Other food I suggest you to try when you are in Istanbul is iskender (thinly cut grilled lamb in hot tomato sauce over pieces of pita bread), Patlıcanlı Kebap (made from eggplant, with meat), Adana Kebap, manti (something like dumplings), tantuni, kokoreç, lamancun (Turkish pizza), baklava, lokum (the best one for me is one from Koska shop), etc. Unfortunately, it is not the best place for vegetarians. Once, my friend asked for a vegeterian meal and she got a beef kebab. Price is affordable, for example for a lunch you will pay 3-12 AUD per person (of course, depends where you will go, but honestly, for me better places were cheaper places). Keep your diet for after Turkey, hehe.
After you make your stomach full, take a walk on Istiklal street. It is one big street full of cheap and expensive shops, restaurants (it is not a bad idea to eat there if you still hadn’t), clubs… Stop near some ice-cream place to check what kind of tricks they can do with it. You will be positively surprised.
A place where you will certainly end up in Istanbul is Grand and Spice Bazaar. It is shopping place, where you should be careful with your wallet ;). The main rule is to bargain. Bargain for everything you see, sometimes you can make price 80% lower. You will find scarves, ornaments, jewelry, shoes, clothes, bags, lamps, carpets, spices…
Please, if you are a woman don’t believe to guys there (on bazaar) who are saying they never saw more beautiful woman than you are, how they want to give you a gift if you go out with them and so on. They are not going out with you because they think you will make a great friendship, but because of the other things, you know. Better search for a friend in another place.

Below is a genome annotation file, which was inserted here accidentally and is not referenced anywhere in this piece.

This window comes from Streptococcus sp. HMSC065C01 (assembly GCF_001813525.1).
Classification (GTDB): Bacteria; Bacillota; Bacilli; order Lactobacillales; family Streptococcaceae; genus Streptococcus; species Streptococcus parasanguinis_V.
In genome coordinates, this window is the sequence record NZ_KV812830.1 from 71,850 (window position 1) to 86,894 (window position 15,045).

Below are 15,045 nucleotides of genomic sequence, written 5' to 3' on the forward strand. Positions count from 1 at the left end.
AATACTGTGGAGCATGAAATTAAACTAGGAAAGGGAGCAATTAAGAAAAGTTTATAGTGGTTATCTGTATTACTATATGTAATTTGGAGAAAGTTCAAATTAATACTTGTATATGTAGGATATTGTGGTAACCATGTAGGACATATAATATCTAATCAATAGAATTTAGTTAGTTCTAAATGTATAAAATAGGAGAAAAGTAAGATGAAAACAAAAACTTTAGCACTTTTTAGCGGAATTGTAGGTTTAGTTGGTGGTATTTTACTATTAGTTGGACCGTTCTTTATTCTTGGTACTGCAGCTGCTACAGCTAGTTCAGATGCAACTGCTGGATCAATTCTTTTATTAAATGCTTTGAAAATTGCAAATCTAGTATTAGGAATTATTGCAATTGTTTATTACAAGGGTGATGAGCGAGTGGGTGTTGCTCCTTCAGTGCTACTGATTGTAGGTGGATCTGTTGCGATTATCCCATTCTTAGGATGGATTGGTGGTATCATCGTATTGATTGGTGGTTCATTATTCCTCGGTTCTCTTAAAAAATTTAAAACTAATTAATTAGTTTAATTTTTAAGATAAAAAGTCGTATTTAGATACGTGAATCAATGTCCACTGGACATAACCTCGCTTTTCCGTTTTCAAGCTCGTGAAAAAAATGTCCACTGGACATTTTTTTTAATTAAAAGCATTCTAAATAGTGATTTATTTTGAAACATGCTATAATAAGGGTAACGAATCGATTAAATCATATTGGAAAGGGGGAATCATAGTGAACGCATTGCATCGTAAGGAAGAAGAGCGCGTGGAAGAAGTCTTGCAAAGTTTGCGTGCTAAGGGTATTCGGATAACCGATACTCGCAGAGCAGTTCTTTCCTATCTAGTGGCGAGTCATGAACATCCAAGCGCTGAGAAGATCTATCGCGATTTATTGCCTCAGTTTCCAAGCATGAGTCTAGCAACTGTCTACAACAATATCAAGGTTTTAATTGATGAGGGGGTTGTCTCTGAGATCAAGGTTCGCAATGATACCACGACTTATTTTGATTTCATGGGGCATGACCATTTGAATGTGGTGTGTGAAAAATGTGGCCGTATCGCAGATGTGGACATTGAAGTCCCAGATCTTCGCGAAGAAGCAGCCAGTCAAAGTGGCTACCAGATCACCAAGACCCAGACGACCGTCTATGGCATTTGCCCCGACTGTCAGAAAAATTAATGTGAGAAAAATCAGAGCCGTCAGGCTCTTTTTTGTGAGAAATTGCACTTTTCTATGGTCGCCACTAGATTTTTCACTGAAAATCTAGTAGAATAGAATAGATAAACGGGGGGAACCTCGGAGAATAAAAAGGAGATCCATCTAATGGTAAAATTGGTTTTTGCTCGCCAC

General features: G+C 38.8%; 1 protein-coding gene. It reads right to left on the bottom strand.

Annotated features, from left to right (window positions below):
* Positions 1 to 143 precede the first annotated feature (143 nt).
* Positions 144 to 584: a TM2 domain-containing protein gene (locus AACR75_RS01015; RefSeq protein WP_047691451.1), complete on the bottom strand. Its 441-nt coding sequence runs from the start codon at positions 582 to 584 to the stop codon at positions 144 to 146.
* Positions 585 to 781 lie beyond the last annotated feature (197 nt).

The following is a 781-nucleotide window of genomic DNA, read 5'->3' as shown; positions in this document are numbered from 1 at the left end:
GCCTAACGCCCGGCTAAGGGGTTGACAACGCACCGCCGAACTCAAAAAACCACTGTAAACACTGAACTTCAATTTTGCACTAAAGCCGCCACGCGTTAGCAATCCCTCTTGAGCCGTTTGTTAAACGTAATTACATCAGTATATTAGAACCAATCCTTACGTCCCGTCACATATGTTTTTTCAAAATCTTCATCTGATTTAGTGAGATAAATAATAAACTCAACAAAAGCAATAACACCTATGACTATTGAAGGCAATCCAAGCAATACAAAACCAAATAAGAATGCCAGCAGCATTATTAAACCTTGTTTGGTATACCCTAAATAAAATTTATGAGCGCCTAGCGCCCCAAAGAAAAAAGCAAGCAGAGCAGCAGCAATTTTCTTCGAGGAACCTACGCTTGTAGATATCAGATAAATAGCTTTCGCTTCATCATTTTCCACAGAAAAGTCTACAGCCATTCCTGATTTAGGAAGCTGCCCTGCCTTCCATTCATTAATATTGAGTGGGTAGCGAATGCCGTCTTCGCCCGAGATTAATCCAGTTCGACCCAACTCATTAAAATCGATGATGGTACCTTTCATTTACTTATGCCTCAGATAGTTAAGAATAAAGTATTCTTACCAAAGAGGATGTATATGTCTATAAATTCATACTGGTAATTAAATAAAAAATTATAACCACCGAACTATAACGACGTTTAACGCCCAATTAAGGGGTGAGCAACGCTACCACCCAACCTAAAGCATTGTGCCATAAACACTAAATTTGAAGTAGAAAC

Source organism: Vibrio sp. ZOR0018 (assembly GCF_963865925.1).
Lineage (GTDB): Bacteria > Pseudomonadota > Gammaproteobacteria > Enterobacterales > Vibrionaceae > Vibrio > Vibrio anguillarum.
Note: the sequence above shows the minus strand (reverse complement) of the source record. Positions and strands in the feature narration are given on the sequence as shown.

Traveling by boat in Istanbul leaves you with a special feeling. While seagulls are taking bread from your hands, you are enjoying the fresh air and the wonderful view on the European and Asian side. The cheapest tour with the boat is after you cross the Galata bridge (if you are coming from the side of Galata Tower), on the left side. You can choose between short and long boat tour. Short tour costs about 10 turkish liras and takes about 2 hours, while longer tour takes about 4 hours and costs 25 TL. If you take longer one it will bring you to the Black Sea and you will have a one hour break there. At that time you should eat “hamsi tava” (meal with small fish typical for the Black Sea region). Don’t go on other tours, they are promising a lot, but you might finish with paying 50 TL for 20 minutes on the boat.